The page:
This is something I hear from almost every woman or couple I work with. They think “we’re just so different” is the reason they argue about so many things. And wonder “how do we make this work when we can’t agree on anything”.
Frequent arguments about the same things play out day after day, month after month, year after year. You begin to wonder if you married the right person.
Earlier in my own marriage this is exactly how things played out.
My husband and I are different is so many ways.
He’s more private and I’m more open, he’s quiet, I’m loud and outgoing. Those are the obvious differences.
Then there’s the differences that you discover as situations arise in your day to day life.
For example, I’d be frustrated and annoyed when we had poor service at a restaurant. I’d complain about it and then ask my husband, what do you think? Aren’t you pissed that the service was so awful?
He was not bothered by it, didn’t notice or didn’t really care.
What? What do you mean you’re not bothered by it? How can you not be bothered by it? We get bad service and you’re not even upset about it. And on and on.
Do you ever get mad at your partner because they don’t share the same emotion about something?
When I was outraged about something I expected him to be outraged, when I was happy about something I expected him to be happy, when I was worried about something I expected him to be worried. When he wasn’t, I thought it was crazy that he didn’t feel the same way I did.
Here’s what I learned that has changed my marriage.
It’s not your differences that are the problem, it’s the judgment you have about your partner’s perspective being different than yours.
You believe there’s a right way and a wrong way and your partner’s way is wrong.
What are those arguments REALLY about? Your attempts to convince, correct or control your partner. You want them to see things the way you do and you judge them when they don’t.
When you continue to judge and criticize your partner for who they are and what they think and believe you won’t actually know who they are.
You’ll be too busy telling them how wrong they are to even know or understand what they think and believe.
Judgment can be quite damaging to a relationship. When you’re in judgment, thinking negative thoughts and having negative emotions about your partner, it’s impossible to feel loving towards them. It creates resentment and lack of connection.
The truth is you will have differences in any relationship. They will be a different set of differences in another relationship but you’ll still have to figure out how to deal with them.
Letting go of judgment and accepting people for who they are may not be easy but is critical for the success of any relationship you have. Whether with your partner, your children, parents, co workers, etc.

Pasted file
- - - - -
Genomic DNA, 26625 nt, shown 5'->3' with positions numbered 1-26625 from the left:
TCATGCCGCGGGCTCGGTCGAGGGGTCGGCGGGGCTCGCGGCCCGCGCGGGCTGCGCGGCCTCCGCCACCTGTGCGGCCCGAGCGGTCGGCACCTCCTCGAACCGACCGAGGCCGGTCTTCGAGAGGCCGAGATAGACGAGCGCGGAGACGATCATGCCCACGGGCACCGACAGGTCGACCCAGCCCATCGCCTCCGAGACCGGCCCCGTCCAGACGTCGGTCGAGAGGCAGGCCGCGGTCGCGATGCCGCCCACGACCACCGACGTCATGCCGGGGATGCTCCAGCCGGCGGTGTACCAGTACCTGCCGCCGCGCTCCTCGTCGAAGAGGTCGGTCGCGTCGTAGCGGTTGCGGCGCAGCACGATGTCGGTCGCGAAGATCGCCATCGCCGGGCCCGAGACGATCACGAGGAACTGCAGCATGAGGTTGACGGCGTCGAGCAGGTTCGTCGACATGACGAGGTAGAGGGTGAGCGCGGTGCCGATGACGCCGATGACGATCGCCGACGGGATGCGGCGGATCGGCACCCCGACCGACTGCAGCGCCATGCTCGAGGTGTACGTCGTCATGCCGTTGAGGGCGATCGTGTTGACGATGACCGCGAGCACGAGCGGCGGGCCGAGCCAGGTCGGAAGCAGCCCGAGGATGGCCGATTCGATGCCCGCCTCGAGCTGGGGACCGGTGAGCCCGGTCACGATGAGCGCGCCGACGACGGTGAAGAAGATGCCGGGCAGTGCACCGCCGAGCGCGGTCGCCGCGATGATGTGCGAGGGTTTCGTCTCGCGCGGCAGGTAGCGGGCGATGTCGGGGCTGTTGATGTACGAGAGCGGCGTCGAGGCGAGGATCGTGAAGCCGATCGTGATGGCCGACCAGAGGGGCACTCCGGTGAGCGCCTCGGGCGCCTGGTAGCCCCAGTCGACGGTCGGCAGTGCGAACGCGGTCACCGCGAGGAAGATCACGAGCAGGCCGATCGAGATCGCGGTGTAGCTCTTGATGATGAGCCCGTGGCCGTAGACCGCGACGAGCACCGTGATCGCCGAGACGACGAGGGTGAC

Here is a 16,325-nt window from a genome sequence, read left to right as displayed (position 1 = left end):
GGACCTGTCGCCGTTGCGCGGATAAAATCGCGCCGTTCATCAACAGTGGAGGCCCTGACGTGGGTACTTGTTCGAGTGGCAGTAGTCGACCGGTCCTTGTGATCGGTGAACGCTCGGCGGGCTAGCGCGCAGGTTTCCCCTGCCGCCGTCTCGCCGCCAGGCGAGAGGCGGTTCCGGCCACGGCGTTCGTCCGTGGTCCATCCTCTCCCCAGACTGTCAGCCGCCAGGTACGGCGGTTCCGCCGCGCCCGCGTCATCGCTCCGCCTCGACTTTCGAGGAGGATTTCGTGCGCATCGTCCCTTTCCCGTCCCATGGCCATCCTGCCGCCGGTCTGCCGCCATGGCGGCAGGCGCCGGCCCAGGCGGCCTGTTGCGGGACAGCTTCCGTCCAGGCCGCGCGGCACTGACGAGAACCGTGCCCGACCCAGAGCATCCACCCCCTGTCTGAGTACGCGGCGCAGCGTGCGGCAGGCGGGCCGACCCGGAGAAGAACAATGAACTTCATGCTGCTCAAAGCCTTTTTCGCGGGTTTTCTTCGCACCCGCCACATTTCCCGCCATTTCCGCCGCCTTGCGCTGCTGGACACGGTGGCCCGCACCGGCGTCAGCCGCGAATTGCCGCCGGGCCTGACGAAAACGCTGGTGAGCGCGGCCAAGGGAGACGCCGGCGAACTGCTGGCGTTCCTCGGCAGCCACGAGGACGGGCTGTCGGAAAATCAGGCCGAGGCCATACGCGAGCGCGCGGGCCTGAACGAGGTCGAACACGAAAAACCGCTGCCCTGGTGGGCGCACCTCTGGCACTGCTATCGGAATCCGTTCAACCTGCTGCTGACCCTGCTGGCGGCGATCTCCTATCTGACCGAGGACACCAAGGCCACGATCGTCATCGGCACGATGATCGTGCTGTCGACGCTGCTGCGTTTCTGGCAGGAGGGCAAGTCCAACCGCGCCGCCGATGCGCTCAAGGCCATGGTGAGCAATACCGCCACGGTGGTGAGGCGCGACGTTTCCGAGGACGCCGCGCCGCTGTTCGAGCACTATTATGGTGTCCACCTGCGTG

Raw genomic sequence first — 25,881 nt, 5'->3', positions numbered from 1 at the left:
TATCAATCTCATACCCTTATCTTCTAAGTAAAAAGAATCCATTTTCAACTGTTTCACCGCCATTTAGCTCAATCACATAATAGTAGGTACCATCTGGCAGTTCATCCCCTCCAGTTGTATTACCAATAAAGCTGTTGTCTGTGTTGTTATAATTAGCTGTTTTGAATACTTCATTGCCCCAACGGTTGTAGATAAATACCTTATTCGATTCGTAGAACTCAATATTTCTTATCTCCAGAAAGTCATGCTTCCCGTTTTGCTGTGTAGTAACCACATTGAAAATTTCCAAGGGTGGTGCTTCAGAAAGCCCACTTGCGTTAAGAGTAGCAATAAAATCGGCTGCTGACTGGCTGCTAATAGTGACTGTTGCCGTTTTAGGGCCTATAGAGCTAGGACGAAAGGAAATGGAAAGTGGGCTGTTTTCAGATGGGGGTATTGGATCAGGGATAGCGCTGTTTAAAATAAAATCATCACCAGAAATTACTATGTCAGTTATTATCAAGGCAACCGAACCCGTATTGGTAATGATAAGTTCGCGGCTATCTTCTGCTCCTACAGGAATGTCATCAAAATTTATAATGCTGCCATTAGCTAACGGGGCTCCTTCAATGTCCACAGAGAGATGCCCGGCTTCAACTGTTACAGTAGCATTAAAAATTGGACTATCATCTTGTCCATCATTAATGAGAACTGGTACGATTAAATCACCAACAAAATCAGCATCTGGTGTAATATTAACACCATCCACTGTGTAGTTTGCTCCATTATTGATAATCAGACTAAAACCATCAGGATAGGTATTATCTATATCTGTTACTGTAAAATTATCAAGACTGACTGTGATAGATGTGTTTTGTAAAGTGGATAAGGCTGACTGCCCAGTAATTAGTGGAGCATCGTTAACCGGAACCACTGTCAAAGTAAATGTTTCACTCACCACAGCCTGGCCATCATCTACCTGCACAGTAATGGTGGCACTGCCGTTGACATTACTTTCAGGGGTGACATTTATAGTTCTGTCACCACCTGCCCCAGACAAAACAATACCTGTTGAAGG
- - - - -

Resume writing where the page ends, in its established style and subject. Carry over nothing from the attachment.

And yourself! Because judging others doesn’t feel good to the person judging either.
Remember the example from above I shared about getting angry with my husband for not sharing the same emotion?
I was judging him and feeling triggered and frustrated, which led to a night of not talking to him. That certainly didn’t feel good for me.
Want a more loving relationship with your partner?
Learn to accept your differences. Accept that differences are a part of all relationships. You don’t have to make your differences go away. You just have to learn a better way of dealing with them.
When you can let go of judgment and let your partner be who they are you can feel more loving because you are no longer trying to control another person.
So how did I change this? How can you change this?
First recognize that you are judging. Question your own beliefs.
Beliefs that your partner “should” see things the same way you do.
Or that there’s a right way and a wrong way.
That’s what I did.
Whenever I was triggered by something my husband said or did that I didn’t agree with, I asked myself “why am I getting angry right now”? I reminded myself, he can think and feel any way he wants.
The more I was able to do that the less I reacted in anger and judgment. We stopped having arguments about right and wrong.
I started to actually listen to my husband’s thoughts instead of criticizing them. I made a genuine effort to understand his perspective by being curious and asking questions.
We stopped arguing over poor service at a restaurant.
If I was annoyed or frustrated I would still share that with my husband but with no expectation that he should feel the same way.
This was a relief for both of us. And relieved so much tension in our marriage. I felt more loving and accepting when I let go of judgment and stopped trying to change him.
If your differences are taking a toll on your relationship and you want to figure out how to let go of judgment and reconnect with love so you can be happy in your marriage, send me a private message.